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Teacher / Mum – A New September

Another blog to go with our mini series on working parents. We know that being a teacher means you already love kids but when Deborah became a mum so was reminded that each of her pupils is someone’s ‘baby’.

I am starting back to work this September and I can’t believe I am. You’ll know from my last blog post that I’ve spent the year working x10 harder than I ever have: keeping a miniature version of myself fed, clothed and clean(ish).

But do you know what? I’m feeling ok. Because despite the fatigue, the terror, the poo colour googling ( with pictures!) the sometimes overwhelming loneliness and the shock of myself in the mirror (“How long has that ketchup been on my chin?” Husband: “A few days.”) I’m still here. I did it. I’m doing it. And work is now just another task to get on with.

Because babies change you. Yes, in all THOSE ways, but in so many other ways too. I’m thinking tonight of all the other mums: looking at the child they carried, birthed, fed, held and nurtured; their baby girl or boy, with a new school blazer hanging on the back of the door; their baby: reaching yet another milestone that tugs and rips at their heart. And their babies are leaving them to come to me, and I have such an important job to do. This year has made me realise just how special children are. I already knew they were pretty great, but now I have a beautiful girl that I live for too and my job suddenly feels overwhelmingly important.

My daughter reaches a milestone this September too: the start of her education. Someone will be taking her hand from mine and leading her into a world of learning. For hundreds of parents this year, this is MY responsibility too. What an amazing, terrifying, humbling honour.

I gain yet another label for my personal CV: working mum. Here we see another change: my job isn’t my whole world any more, and it never will be again. I am in absolute awe of parents who juggle: families and careers, no matter what you work as, you do it all but you also have it all! My key will be balance, but balance perhaps implies balancing two things. For me it’s three: family, work and me. My daughter and husband need me, my students need me, but I need me too. Let’s not forget about ourselves in all of this, because if you have gained the preface ‘working’ then more than likely you have numerous plates to spin. So run, walk, have a long bath or just SIT STILL, ALONE (my personal favourite). Because if you’re not right, then nothing is.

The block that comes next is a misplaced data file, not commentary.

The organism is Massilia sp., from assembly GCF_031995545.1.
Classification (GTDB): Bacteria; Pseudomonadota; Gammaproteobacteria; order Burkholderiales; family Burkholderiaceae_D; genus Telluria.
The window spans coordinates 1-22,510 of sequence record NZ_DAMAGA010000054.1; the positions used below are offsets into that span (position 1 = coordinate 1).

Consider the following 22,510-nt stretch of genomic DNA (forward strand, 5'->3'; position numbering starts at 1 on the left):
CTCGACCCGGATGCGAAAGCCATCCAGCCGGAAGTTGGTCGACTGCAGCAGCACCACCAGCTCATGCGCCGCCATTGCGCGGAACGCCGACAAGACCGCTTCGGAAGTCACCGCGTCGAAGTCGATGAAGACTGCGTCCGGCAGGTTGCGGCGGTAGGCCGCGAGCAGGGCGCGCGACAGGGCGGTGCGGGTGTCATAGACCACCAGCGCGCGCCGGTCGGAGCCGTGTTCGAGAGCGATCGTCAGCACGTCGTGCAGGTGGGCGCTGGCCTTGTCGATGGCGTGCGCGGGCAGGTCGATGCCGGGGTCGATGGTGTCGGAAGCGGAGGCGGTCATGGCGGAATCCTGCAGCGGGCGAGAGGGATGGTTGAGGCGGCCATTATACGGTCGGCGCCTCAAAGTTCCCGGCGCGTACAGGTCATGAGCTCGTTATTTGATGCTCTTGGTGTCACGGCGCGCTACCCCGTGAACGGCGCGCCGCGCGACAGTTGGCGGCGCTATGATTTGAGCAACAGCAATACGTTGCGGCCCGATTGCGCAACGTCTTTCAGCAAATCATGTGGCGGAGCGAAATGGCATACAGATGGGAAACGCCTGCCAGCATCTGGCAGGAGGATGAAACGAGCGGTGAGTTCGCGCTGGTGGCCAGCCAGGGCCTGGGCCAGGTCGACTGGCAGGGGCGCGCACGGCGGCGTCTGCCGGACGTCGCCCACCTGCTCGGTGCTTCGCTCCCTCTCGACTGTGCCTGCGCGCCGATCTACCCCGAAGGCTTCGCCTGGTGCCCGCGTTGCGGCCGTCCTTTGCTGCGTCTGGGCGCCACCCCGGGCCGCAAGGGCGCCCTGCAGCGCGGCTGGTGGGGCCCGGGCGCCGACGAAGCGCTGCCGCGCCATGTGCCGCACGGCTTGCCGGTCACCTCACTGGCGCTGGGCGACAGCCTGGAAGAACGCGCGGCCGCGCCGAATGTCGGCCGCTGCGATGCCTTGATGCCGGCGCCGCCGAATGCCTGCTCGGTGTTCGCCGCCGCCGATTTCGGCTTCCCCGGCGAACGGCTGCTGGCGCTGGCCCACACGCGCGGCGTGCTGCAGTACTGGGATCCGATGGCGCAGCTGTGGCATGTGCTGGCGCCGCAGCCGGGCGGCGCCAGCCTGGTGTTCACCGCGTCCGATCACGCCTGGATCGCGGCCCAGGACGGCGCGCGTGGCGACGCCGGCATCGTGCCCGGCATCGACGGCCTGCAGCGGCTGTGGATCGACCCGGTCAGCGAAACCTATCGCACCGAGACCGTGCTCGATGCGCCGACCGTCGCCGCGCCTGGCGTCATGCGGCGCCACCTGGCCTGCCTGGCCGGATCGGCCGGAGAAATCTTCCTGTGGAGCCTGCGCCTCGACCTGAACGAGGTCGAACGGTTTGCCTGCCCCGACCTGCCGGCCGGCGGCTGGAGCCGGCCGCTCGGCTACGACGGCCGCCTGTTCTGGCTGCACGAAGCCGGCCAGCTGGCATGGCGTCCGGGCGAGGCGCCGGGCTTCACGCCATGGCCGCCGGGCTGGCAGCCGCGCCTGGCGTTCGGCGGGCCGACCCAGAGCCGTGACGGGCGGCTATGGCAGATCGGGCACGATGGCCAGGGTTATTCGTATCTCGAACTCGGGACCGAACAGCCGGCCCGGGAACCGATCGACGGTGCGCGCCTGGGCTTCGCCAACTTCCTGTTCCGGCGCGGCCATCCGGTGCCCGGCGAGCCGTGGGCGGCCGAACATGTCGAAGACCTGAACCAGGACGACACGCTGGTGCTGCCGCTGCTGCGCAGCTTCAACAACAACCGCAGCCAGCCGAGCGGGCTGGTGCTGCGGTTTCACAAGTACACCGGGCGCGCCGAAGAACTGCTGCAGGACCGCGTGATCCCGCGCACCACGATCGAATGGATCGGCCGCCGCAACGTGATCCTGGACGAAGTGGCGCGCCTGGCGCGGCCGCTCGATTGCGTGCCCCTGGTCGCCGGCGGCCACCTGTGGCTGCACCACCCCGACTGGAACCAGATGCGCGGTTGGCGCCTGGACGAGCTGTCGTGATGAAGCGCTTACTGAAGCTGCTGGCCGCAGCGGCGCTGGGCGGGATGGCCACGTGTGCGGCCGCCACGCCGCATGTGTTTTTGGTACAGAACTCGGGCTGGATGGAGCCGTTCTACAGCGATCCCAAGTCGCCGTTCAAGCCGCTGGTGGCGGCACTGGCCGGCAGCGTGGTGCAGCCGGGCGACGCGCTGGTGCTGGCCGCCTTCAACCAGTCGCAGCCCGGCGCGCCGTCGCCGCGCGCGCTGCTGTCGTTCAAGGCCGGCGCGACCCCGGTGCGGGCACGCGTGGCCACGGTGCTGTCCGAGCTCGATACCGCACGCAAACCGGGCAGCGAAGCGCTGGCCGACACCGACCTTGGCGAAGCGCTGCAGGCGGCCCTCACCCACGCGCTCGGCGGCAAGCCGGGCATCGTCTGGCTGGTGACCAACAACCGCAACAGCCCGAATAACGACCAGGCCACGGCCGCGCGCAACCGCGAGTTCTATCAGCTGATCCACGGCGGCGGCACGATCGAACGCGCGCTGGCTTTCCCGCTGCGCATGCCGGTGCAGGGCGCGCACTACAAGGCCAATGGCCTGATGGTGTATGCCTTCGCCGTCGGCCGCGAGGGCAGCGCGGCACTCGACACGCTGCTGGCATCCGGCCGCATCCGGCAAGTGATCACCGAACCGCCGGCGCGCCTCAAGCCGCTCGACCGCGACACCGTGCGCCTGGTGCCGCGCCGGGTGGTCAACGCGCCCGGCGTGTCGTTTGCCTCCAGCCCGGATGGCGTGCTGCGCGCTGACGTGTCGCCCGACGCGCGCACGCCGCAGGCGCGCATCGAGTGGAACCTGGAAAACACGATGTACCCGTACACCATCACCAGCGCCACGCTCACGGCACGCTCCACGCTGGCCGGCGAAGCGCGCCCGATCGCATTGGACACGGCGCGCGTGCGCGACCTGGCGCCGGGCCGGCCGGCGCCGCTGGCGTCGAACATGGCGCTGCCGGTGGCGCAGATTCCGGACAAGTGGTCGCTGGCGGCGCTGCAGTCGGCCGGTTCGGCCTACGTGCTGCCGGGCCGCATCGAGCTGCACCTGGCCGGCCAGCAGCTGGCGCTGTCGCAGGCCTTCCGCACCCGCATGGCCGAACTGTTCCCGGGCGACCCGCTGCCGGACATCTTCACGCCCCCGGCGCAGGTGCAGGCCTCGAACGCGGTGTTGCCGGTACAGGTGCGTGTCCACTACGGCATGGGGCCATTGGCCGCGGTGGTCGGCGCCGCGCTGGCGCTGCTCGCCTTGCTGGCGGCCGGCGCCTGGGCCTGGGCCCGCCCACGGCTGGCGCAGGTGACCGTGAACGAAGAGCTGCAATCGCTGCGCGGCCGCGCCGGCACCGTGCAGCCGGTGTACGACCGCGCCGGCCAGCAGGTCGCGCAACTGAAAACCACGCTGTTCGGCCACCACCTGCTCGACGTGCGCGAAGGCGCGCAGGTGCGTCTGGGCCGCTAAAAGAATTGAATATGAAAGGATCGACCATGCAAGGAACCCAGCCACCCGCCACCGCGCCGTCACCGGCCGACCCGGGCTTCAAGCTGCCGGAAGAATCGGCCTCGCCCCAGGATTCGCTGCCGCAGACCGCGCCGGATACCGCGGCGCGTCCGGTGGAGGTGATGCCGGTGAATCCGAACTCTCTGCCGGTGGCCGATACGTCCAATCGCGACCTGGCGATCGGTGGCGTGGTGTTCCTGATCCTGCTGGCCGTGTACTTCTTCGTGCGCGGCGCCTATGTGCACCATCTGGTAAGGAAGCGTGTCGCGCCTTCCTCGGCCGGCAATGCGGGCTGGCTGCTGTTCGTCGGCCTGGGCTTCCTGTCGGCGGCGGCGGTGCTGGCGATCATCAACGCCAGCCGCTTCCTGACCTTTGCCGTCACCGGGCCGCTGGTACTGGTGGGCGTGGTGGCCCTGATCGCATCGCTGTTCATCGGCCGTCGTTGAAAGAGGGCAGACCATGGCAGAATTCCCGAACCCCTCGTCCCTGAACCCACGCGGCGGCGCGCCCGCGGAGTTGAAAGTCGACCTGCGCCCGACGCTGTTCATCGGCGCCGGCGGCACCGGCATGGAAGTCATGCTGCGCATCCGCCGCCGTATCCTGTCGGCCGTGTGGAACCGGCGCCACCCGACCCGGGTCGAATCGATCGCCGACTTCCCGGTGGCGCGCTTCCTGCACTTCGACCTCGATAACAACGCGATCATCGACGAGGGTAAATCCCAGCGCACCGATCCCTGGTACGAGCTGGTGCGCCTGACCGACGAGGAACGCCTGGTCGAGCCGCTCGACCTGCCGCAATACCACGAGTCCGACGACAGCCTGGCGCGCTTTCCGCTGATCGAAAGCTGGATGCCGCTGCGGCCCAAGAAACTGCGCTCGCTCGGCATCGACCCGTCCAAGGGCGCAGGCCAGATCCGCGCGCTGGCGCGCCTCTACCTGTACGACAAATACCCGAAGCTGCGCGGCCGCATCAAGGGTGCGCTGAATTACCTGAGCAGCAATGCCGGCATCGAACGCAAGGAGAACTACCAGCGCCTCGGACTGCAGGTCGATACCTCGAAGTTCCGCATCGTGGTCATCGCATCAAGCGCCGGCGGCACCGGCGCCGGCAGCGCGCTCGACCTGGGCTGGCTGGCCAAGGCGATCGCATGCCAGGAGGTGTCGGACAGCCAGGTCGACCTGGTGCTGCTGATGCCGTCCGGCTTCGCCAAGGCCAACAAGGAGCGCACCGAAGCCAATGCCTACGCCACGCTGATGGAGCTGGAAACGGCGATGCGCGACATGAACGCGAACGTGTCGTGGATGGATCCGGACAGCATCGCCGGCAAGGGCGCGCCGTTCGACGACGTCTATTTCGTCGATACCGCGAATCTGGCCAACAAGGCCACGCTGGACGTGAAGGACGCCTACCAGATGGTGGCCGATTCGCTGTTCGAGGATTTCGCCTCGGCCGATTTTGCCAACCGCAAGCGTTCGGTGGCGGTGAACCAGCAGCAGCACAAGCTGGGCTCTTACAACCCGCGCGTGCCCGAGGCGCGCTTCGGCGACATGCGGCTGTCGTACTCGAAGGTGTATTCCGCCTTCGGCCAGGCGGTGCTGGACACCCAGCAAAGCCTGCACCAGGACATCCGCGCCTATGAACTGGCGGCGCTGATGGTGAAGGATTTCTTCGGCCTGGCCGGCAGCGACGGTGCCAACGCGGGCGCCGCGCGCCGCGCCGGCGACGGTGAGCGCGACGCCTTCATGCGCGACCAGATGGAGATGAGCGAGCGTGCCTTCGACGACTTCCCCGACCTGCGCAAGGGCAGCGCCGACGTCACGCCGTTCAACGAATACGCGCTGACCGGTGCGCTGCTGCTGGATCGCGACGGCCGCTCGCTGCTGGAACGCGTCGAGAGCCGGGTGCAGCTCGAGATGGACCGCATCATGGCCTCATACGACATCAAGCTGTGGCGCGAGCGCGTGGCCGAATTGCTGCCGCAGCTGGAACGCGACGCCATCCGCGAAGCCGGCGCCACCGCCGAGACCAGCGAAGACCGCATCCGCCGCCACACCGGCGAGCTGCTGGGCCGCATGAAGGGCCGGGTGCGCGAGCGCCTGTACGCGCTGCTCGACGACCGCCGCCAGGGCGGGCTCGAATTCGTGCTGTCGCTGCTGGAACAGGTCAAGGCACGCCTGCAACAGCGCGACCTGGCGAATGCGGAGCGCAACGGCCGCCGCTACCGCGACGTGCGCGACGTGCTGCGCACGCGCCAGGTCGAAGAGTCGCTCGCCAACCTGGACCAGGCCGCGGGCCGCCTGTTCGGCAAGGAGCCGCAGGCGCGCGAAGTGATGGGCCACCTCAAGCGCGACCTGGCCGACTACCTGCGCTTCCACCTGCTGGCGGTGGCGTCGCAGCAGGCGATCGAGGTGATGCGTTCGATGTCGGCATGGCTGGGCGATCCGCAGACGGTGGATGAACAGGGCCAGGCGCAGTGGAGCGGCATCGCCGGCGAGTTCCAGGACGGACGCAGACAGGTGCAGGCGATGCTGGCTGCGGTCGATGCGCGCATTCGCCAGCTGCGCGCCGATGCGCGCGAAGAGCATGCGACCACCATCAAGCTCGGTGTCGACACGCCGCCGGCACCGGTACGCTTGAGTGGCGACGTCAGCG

So much has changed for me, and this new academic year is going to be an interesting one. But I’m ok. You’re ok. IT WILL BE OK. Working parents: you have raised a maniac in a sleep suit who is forever covered in yoghurt but they belly laugh because of YOU every day. You’ve done it. You’re doing it. Nothing can be harder than that, right?  Good luck.

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The author

Deborah McClean is an English teacher in a large secondary school in South Gloucestershire. She has experience mentoring trainee teachers, leading EPQ in sixth form and leading whole school Literacy. Deborah has also recently been appointed as a School Governor for a specialist school for Autism in Bristol. During 2017-2018 Deborah took a period of maternity leave to care for her first daughter, Ivy. She is just about to finish her second maternity leave with Cora in 2020 in the shadow of COVID19. During her first maternity leave she published her first book: Almost There: Lessons from a Trainee Teacher - written for trainee teachers and NQTs. Deborah is also a poet and writer, with work published in the ezine Ink, Sweat and Tears. Deborah tweets between naps @TrainTeachGrow.

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